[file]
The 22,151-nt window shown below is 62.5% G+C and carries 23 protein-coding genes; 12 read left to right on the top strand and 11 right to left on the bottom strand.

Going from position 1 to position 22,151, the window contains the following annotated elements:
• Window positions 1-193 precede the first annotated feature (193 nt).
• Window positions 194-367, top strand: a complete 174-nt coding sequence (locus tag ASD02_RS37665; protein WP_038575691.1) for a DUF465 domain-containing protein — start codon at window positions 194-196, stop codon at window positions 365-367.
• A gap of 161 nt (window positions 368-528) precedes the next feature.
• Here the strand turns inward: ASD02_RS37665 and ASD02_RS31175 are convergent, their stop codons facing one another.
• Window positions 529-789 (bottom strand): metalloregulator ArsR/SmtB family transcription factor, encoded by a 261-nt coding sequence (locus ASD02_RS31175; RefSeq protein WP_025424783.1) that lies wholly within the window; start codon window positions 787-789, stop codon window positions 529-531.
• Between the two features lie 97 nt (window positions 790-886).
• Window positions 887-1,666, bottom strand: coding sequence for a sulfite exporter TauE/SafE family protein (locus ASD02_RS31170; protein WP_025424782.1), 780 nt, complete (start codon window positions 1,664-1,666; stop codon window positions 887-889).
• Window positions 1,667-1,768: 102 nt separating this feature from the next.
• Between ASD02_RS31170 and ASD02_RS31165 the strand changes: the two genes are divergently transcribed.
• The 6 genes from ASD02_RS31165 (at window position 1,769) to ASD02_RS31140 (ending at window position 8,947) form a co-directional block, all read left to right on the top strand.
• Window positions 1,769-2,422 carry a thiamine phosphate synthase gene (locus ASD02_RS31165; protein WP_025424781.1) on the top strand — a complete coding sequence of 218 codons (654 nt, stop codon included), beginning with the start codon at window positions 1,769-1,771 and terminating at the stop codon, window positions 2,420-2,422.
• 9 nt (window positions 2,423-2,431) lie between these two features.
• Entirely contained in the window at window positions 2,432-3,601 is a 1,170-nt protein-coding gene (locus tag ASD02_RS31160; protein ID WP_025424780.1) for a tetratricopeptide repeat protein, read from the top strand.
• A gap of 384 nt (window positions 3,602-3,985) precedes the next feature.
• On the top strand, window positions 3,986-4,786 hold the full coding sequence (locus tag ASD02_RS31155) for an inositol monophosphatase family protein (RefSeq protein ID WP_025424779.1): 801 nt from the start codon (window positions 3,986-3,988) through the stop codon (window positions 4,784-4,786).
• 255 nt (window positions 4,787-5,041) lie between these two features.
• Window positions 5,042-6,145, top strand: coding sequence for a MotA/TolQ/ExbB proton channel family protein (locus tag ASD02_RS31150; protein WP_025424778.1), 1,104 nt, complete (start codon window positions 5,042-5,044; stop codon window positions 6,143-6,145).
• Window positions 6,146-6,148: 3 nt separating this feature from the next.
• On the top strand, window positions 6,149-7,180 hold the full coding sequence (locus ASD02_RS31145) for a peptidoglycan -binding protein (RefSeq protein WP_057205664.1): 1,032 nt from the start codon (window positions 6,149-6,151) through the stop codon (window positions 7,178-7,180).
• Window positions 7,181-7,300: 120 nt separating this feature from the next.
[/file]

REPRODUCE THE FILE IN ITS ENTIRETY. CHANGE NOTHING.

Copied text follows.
The 22,151-nt window shown below is 62.5% G+C and carries 23 protein-coding genes; 12 read left to right on the top strand and 11 right to left on the bottom strand.

Going from position 1 to position 22,151, the window contains the following annotated elements:
• Window positions 1-193 precede the first annotated feature (193 nt).
• Window positions 194-367, top strand: a complete 174-nt coding sequence (locus tag ASD02_RS37665; protein WP_038575691.1) for a DUF465 domain-containing protein — start codon at window positions 194-196, stop codon at window positions 365-367.
• A gap of 161 nt (window positions 368-528) precedes the next feature.
• Here the strand turns inward: ASD02_RS37665 and ASD02_RS31175 are convergent, their stop codons facing one another.
• Window positions 529-789 (bottom strand): metalloregulator ArsR/SmtB family transcription factor, encoded by a 261-nt coding sequence (locus ASD02_RS31175; RefSeq protein WP_025424783.1) that lies wholly within the window; start codon window positions 787-789, stop codon window positions 529-531.
• Between the two features lie 97 nt (window positions 790-886).
• Window positions 887-1,666, bottom strand: coding sequence for a sulfite exporter TauE/SafE family protein (locus ASD02_RS31170; protein WP_025424782.1), 780 nt, complete (start codon window positions 1,664-1,666; stop codon window positions 887-889).
• Window positions 1,667-1,768: 102 nt separating this feature from the next.
• Between ASD02_RS31170 and ASD02_RS31165 the strand changes: the two genes are divergently transcribed.
• The 6 genes from ASD02_RS31165 (at window position 1,769) to ASD02_RS31140 (ending at window position 8,947) form a co-directional block, all read left to right on the top strand.
• Window positions 1,769-2,422 carry a thiamine phosphate synthase gene (locus ASD02_RS31165; protein WP_025424781.1) on the top strand — a complete coding sequence of 218 codons (654 nt, stop codon included), beginning with the start codon at window positions 1,769-1,771 and terminating at the stop codon, window positions 2,420-2,422.
• 9 nt (window positions 2,423-2,431) lie between these two features.
• Entirely contained in the window at window positions 2,432-3,601 is a 1,170-nt protein-coding gene (locus tag ASD02_RS31160; protein ID WP_025424780.1) for a tetratricopeptide repeat protein, read from the top strand.
• A gap of 384 nt (window positions 3,602-3,985) precedes the next feature.
• On the top strand, window positions 3,986-4,786 hold the full coding sequence (locus tag ASD02_RS31155) for an inositol monophosphatase family protein (RefSeq protein ID WP_025424779.1): 801 nt from the start codon (window positions 3,986-3,988) through the stop codon (window positions 4,784-4,786).
• 255 nt (window positions 4,787-5,041) lie between these two features.
• Window positions 5,042-6,145, top strand: coding sequence for a MotA/TolQ/ExbB proton channel family protein (locus tag ASD02_RS31150; protein WP_025424778.1), 1,104 nt, complete (start codon window positions 5,042-5,044; stop codon window positions 6,143-6,145).
• Window positions 6,146-6,148: 3 nt separating this feature from the next.
• On the top strand, window positions 6,149-7,180 hold the full coding sequence (locus ASD02_RS31145) for a peptidoglycan -binding protein (RefSeq protein WP_057205664.1): 1,032 nt from the start codon (window positions 6,149-6,151) through the stop codon (window positions 7,178-7,180).
• Window positions 7,181-7,300: 120 nt separating this feature from the next.